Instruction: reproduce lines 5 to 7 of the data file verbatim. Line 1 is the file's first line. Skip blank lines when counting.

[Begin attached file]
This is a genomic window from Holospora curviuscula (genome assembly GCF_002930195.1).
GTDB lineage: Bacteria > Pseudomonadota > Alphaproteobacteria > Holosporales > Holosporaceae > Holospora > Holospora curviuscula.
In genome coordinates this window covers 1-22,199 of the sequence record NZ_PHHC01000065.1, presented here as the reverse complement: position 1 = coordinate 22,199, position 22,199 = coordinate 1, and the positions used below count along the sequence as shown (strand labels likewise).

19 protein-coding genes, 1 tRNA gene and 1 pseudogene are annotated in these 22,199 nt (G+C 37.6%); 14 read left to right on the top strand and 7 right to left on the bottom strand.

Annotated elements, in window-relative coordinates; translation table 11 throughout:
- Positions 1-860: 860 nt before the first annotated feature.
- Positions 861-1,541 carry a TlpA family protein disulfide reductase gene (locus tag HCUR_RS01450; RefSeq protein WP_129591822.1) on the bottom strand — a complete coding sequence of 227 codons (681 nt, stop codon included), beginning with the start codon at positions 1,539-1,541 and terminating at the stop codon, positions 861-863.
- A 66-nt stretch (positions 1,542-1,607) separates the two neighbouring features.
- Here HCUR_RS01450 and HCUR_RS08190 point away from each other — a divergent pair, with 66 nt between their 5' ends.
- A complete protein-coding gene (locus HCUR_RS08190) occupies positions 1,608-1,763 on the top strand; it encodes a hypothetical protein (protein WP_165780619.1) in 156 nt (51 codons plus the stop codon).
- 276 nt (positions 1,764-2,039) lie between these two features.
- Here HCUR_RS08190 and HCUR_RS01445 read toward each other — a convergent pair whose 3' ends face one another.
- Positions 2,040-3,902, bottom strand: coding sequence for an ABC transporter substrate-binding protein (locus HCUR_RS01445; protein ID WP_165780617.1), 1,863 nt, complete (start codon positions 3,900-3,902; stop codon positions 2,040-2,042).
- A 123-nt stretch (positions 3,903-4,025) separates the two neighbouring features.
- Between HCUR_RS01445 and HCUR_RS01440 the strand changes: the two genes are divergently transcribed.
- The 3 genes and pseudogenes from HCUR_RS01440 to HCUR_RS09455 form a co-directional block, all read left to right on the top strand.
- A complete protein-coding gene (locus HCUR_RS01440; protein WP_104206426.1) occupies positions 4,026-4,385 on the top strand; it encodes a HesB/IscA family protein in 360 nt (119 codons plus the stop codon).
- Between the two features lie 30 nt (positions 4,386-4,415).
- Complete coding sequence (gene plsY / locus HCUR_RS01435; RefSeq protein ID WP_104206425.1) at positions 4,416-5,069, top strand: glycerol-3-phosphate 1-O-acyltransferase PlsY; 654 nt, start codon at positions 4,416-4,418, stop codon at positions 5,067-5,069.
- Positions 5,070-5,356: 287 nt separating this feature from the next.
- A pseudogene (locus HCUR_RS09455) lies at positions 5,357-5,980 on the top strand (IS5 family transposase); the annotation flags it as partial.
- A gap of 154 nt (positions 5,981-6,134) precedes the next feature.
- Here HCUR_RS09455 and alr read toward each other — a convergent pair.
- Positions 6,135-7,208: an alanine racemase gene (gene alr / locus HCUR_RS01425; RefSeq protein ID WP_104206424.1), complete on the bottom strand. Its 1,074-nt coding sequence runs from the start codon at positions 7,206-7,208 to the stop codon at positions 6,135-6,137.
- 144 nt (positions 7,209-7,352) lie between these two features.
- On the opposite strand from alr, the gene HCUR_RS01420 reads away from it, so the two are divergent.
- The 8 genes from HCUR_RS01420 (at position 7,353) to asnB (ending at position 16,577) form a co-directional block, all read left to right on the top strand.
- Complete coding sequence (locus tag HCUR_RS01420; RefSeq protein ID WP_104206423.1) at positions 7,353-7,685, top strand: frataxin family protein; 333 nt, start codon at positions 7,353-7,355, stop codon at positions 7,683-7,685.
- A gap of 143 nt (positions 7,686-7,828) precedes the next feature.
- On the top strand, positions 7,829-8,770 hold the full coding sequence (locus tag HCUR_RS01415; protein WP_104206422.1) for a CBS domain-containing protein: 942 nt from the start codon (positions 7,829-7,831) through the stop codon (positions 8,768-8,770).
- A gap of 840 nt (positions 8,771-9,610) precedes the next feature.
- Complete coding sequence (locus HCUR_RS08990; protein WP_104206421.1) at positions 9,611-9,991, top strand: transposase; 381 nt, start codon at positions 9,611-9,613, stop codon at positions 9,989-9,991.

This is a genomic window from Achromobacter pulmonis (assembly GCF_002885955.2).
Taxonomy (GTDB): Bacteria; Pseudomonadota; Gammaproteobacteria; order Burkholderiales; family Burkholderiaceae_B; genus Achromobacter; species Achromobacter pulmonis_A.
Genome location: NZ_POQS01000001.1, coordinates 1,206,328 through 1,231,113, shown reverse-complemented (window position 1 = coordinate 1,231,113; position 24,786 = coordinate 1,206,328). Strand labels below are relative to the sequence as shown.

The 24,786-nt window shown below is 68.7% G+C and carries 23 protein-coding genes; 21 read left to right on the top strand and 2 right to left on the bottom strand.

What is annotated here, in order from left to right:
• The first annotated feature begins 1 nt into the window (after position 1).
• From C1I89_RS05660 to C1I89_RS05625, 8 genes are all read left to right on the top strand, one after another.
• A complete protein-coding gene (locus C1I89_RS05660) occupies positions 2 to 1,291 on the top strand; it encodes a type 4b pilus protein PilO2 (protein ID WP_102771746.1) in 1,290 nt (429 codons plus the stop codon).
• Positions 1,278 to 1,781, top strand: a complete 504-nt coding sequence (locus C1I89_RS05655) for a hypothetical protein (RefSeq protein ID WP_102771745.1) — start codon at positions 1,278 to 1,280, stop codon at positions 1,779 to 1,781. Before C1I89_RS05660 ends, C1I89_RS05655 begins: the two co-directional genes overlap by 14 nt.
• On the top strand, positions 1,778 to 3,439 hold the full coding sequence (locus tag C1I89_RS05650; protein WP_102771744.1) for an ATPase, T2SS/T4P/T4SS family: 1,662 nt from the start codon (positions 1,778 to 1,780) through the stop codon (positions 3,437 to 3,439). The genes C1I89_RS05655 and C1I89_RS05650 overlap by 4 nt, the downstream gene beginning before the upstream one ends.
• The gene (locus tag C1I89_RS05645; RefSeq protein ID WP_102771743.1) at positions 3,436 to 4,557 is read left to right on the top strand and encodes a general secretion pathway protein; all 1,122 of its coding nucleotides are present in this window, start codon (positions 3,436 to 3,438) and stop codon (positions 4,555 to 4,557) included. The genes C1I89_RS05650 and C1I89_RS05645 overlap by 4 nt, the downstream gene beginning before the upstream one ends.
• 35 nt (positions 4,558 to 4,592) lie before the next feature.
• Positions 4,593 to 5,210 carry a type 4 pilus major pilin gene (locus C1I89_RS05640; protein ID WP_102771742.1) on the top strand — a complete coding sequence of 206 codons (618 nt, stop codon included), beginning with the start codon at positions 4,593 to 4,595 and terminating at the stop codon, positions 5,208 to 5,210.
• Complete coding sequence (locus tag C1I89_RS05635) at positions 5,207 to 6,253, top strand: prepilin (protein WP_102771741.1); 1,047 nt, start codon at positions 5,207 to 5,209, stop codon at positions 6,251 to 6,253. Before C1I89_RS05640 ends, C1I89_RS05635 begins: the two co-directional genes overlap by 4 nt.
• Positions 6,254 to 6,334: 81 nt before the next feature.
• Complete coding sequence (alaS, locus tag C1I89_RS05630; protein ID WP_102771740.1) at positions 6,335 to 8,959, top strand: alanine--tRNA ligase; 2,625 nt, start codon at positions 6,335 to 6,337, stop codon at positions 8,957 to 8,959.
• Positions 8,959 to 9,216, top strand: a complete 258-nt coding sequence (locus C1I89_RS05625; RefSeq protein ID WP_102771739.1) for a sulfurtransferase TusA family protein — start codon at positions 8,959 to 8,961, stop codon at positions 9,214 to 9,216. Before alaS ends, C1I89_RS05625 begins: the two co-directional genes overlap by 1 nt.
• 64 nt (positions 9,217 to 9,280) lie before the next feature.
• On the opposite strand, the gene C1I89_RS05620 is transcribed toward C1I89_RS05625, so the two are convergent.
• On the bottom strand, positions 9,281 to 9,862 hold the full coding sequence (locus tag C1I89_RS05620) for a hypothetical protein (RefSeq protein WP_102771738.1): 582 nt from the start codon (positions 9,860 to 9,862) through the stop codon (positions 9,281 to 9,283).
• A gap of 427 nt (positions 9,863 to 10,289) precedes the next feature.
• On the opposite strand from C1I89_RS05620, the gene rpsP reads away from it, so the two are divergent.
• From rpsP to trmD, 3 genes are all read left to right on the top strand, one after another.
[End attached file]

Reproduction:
Annotated elements, in window-relative coordinates; translation table 11 throughout:
- Positions 1-860: 860 nt before the first annotated feature.
- Positions 861-1,541 carry a TlpA family protein disulfide reductase gene (locus tag HCUR_RS01450; RefSeq protein WP_129591822.1) on the bottom strand — a complete coding sequence of 227 codons (681 nt, stop codon included), beginning with the start codon at positions 1,539-1,541 and terminating at the stop codon, positions 861-863.